Key Facts

Length: Up to 7 metres
Range: Widely distributed in tropical to cool temperate waters
Threats: Marine litter, pollution, acoustic disturbance
Diet: Mainly squid, some fish and crustaceans

Cuvier's Beaked Whale

Latin: Ziphius cavirostris

Physical Description

The Cuvier’s beaked whale is a rotund- bodied animal that can measure up to seven metres in length. It has a slightly bulbous melon, no prominent beak and a small curved dorsal fin. In adult males, two forward-pointing teeth can protrude from the tip of the lower jaw, visible when the mouth is closed. There is a slight depression in the body beneath each pectoral fin, known as the ‘flipper pocket’. Colouration is predominantly dark grey, but with a pale grey melon, light coloured lower jaw and pale patch from the melon to the dorsal fin. There is a pale grey chevron marking under the chin. Oval scars caused by parasites or predators are common in older animals, whilst scratches and tooth rakes are seen on adult males having been inflicted by other males.

Habitat and Distribution

Cuvier’s beaked whales are widely distributed throughout all major oceans but they are not found in polar seas; northern Scotland represents their northern-most limit. Live sightings in the Hebrides are very rare but numerous stranded animals indicate they may be more common than sightings data suggest. In 2008, there was a multiple stranding of Cuvier’s beaked whales in the Hebrides.


The Cuvier’s beaked whale is usually elusive and inconspicuous at the surface although there are several reports of breaching animals in some parts of the world. Upon surfacing, the beak normally breaks the surface first, followed by a small blow; they may raise the fluke above the water when deep-diving. Of all the beaked whales, global records show that Cuvier’s are the most frequently stranded species.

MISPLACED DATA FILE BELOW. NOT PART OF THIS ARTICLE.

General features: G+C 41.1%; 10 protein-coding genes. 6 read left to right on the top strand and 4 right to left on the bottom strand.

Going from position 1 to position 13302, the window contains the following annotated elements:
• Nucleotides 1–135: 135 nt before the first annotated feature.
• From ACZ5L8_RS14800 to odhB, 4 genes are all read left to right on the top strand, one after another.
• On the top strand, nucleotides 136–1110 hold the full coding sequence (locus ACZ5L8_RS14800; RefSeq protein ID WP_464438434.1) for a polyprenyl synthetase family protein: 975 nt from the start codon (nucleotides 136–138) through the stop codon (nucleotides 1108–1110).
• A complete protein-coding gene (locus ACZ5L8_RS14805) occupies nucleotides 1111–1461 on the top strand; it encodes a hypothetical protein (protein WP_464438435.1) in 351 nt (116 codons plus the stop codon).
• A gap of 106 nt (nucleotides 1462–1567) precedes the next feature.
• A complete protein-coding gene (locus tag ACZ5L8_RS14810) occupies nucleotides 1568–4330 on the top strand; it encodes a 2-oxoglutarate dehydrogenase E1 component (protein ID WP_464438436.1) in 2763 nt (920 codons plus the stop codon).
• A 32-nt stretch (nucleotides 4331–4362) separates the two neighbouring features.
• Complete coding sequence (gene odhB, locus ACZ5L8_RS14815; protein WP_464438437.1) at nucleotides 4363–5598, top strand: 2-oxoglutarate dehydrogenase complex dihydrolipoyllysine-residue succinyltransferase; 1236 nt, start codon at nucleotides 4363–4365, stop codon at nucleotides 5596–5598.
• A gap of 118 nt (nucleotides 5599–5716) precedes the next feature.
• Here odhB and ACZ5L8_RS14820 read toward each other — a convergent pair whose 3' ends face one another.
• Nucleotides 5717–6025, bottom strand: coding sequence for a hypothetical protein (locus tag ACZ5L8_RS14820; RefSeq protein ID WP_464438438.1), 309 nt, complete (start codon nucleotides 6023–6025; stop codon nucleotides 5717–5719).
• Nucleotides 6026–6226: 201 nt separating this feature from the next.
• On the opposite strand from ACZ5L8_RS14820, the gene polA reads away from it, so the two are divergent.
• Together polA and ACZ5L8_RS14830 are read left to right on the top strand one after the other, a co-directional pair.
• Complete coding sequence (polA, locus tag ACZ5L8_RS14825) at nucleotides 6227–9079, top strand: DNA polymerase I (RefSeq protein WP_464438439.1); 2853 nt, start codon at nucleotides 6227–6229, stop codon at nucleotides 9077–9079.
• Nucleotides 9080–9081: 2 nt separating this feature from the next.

Food and Foraging

Squid form the main part of the Cuvier’s beaked whale diet, although they also consume fish and crustaceans. They can dive for over 30 minutes to reach deep-dwelling prey. Other than the pair of teeth in adult males, beaked whales are toothless and are thought to use suction to catch their prey.

Status and Conservation

There are no global population estimates for the Cuvier’s beaked whale although they are generally thought to be one of the most abundant of the beaked whale species. The main threats include the accumulation of toxic pollutants in whale tissue and organs, entanglement in fishing nets and marine litter, and noise disturbance. They may also swallow plastic bags mistaken for prey, which can accumulate in the stomach of the animal causing starvation and eventual death. Cuvier’s beaked whales are protected under UK and EU law, principally under Schedule 5 of the Wildlife and Countryside Act 1981, the Nature Conservation (Scotland) Act 2004 and by the 1992 EU Habitats and Species Directive.